Forever Cubs

Bleacher Bums, though amiable, is out of the pennant race.

Lafayette’s Town Hall Theatre Company is trying out something different for its new season, alternating the first two shows in repertory into October. It’s an odd pair to match up, however: Joe Mantegna and the Organic Theater Company’s Bleacher Bums and Conor McPherson’s spooky yarn The Weir (which starts this weekend).

Directed by ubiquitous Contra Costa comic actor Joel Roster, Bleacher Bums is about colorful diehard Chicago Cubs fans in the stands at Wrigley Field. If that sounds fabulous, the play is probably right up your alley. On the green bleacher set by Klyph Stanford that will somehow morph into The Weir‘s Irish pub, a few of the faithful have come to cheer on the Cubbies in a game against nemeses the St. Louis Cardinals.

It’s a likable enough crew. Andrew R. Shaw as Dekker is the peacemaker and everyman of the group, which also makes him not terribly interesting. Former Willows artistic director Scott Fryer is low-key but appropriately weary as Zig, a working-class old-timer hiding out from his wife with his buddies and losing a bundle on ill-advised bets. Ginny Wehrmeister radiates artfully oblivious sex appeal in the eye-candy role of Melody until she finally gets fed up with being objectified.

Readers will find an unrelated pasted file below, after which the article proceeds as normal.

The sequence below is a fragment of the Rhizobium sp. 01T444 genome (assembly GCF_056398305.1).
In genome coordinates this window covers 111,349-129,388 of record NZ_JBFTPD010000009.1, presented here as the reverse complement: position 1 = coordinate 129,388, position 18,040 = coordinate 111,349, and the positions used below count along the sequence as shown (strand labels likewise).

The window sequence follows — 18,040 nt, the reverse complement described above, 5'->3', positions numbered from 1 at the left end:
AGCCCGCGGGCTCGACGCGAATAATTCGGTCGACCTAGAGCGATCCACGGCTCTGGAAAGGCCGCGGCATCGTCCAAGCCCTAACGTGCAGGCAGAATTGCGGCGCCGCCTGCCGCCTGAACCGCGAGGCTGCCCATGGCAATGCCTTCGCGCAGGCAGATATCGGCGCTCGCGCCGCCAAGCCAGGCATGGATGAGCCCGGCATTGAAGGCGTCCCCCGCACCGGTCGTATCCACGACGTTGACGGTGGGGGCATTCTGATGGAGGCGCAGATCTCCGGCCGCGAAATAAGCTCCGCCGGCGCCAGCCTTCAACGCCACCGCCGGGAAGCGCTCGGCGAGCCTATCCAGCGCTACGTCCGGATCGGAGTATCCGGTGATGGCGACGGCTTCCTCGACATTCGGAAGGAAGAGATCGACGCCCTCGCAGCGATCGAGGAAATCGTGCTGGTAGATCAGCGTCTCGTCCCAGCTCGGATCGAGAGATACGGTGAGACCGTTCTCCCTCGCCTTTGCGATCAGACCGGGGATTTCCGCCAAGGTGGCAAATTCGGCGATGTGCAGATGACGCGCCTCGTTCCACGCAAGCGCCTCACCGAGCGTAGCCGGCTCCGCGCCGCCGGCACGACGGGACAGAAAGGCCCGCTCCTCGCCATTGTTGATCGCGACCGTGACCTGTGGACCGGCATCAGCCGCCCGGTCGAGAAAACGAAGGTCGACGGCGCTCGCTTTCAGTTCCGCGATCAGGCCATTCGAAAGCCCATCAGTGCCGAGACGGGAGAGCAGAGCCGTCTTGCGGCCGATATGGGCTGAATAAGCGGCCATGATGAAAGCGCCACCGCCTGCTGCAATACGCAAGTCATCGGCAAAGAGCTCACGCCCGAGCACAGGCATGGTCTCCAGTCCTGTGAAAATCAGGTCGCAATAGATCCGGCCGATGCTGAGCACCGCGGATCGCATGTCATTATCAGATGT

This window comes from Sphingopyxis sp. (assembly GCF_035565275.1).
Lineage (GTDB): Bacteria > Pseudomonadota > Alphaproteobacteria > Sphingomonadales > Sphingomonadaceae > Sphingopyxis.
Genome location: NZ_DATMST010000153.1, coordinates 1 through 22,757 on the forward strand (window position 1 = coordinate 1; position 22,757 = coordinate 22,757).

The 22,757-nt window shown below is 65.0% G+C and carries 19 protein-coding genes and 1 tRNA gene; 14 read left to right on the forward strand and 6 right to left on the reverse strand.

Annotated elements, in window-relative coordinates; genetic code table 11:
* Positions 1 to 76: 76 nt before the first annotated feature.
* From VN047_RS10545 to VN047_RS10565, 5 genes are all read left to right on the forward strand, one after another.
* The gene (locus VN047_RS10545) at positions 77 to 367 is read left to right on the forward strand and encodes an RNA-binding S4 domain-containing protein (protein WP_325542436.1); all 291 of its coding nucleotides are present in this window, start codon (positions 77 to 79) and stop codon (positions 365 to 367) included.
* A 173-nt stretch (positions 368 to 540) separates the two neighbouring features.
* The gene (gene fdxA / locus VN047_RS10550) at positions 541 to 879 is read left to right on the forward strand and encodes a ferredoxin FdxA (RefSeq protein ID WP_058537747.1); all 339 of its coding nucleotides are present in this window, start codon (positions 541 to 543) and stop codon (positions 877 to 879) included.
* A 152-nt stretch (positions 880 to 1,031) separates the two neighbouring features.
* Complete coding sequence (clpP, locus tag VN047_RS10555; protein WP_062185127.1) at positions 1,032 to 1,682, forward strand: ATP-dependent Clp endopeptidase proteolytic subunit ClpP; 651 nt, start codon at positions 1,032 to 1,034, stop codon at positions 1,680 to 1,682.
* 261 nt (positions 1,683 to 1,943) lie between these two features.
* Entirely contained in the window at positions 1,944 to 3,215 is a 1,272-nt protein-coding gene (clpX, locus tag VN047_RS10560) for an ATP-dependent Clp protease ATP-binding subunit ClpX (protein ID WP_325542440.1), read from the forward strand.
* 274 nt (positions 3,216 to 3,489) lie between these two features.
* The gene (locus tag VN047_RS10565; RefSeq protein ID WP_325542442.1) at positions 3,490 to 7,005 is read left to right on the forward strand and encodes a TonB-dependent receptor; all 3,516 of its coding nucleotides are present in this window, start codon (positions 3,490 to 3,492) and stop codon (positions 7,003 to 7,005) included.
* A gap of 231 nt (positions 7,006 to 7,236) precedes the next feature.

Marcus Klinger is nicely cynical and predatory as ex-fan Marvin, who rakes in money by betting against the home team. Sally Hogarty makes a good foil as Zig’s gently nagging wife, who may know more about the Cubs than he does.

It’s the outsize personalities who really enliven the show, especially Henry Perkins as an obnoxious, wild-eyed superfan who rarely speaks below a war whoop. Dennis Markam is often hilarious and just as often excruciatingly uncomfortable as the clueless dweeb Richie.

Town Hall mainstay Sean Robert Griffin gives a placid charm to blind fan Greg, who keeps up on the play-by-play through headphones, but there’s no getting around that his shtick of punning on each player’s name and clanking a cowbell is just irritating.

There’s obviously something romantic about staying true to the losing team, but as a play Bleacher Bums is fairly uneventful. If you were to lay a wager on how it would turn out in the end, you’d almost certainly be in the ballpark.


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